With its strategic location on the Cane River, Natchitoches was an important trading post. Exhibits and costumed re-enactors describe the battles between the French and the Spanish for control of the fort, which was first built in 1716.

Walk the lush trails of Briarwood Nature Preserve, which once was the birthplace and home of Caroline Dormon. She was one of the first women employed by the U.S. Forest Service, hired in 1921 as a public relations professional. She soon tired of the bureaucratic atmosphere but continued to work on behalf of Louisiana’s parks, forests, and natural areas.

Shops to browse, restaurants to try

Natchitoches’ historical downtown brims with distinctive shops. Indulge yourself with some luxurious handmade soaps and scents at Bathhouse Soapery & Caldarium. Handmade furniture made out of Creole Cypress wood is the theme at Olivier’s Woodworks.

The grandfather of all the shops is Kaffie-Frederick General Mercantile. Founded in 1863 by Adolph and Harris Kaffie, Jewish immigrants from Prussia, it is the oldest general store in Louisiana. Today, a third-generation of the Frederick family owns the store. Sales are still rung up on a 1910 cash register.

This is a city steeped in traditions, and one of them is the Natchitoches meat pie, a mixture of ground beef and pork, onions, garlic, and peppers covered with a crust, crimped into a half-moon shape, and deep fried.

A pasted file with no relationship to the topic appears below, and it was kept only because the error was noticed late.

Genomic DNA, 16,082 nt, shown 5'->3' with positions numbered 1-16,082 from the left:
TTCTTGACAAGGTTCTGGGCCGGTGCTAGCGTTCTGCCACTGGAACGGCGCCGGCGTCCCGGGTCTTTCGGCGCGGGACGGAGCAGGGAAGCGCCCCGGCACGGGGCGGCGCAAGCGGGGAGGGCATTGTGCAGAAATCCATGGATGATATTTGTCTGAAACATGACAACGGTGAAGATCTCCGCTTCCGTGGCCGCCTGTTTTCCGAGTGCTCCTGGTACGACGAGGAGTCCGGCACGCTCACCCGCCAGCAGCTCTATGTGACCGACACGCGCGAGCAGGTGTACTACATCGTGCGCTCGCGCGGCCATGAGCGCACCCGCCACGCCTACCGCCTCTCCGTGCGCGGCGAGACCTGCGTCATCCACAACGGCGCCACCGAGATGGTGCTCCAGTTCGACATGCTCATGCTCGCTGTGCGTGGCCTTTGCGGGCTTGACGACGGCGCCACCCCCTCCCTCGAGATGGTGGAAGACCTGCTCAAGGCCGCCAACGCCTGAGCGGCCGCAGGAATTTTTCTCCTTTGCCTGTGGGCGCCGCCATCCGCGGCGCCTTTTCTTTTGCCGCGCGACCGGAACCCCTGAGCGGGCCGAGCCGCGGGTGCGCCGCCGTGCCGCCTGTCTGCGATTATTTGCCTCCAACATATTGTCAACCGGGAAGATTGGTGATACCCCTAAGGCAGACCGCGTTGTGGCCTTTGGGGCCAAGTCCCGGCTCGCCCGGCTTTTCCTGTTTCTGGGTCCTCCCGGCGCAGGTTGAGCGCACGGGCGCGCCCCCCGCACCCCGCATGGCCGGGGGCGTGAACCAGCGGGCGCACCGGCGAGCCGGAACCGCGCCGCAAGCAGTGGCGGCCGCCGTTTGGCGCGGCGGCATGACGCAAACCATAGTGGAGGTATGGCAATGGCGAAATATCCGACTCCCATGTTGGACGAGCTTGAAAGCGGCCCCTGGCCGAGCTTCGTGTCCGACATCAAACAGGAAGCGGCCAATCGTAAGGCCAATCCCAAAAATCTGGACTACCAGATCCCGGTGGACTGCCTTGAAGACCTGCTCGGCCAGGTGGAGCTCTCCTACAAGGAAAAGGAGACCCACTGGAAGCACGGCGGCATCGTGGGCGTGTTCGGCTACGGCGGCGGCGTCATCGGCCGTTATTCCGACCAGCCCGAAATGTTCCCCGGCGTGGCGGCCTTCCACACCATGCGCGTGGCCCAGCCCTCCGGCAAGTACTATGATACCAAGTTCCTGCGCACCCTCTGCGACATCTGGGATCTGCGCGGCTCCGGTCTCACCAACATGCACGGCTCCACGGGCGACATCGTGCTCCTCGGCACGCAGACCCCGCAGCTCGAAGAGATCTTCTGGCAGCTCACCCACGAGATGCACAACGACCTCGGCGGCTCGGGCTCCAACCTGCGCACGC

The history of the meat pies goes back to the 1700s when vendors sold them on the streets. You could say they were Natchitoches’ first fast food.

Laysone’s Meat Pie Restaurant (622 Second St.) is the place the locals head to for meat pies. They are also famous for their crawfish pies and corn fritters.

Maglieaux’s on the Cane (805 Washington) offers casual dining overlooking the river. Portobello mushroom fries, pecan shrimp, or seafood cannoli are just a few items from their extensive menu.

Another great restaurant is The Landing (520 Front St.). Here, the food is a little more refined, with dishes such as crawfish etouffee or shrimp and grits. Give the chicken and sausage gumbo a try.

Natchitoches for the holidays

The holiday season starts early in Natchitoches with the Christmas Festival, which began in 1927. Festivities kick off Nov. 19 and continue through Jan. 6.

The city is adorned in more than 300,000 Christmas lights, 100 lighted sets, and holiday decorations. There is a beauty pageant, food (including a meat pie booth), juried arts and crafts shows, tours and re-enactments at Fort St. Jean Baptiste, live entertainment, and fireworks over the Cane River.

No matter what you do here; whether it’s sitting or strolling the gardens of Beau Jardin Park, admiring the beautiful architecture on Front Street, walking through downtown, or visiting antebellum plantations, you’re sure to want to return to pretty little Natchitoches.

Frances J. Folsom is a new contributor from Cambridge, Mass.

November/December 2016 Issue



Accommodation reservations must be made early for the popular Christmas Festival. For more information, contact the Natchitoches Convention and Visitors Bureau (800) 259-1714 or

To visit Natchitoches, first stop by your nearest AAA service office for maps, reservations, TripTik® Travel Planners and TourBook® guides.

Order free information about Louisiana through the Free Travel Information Card found online.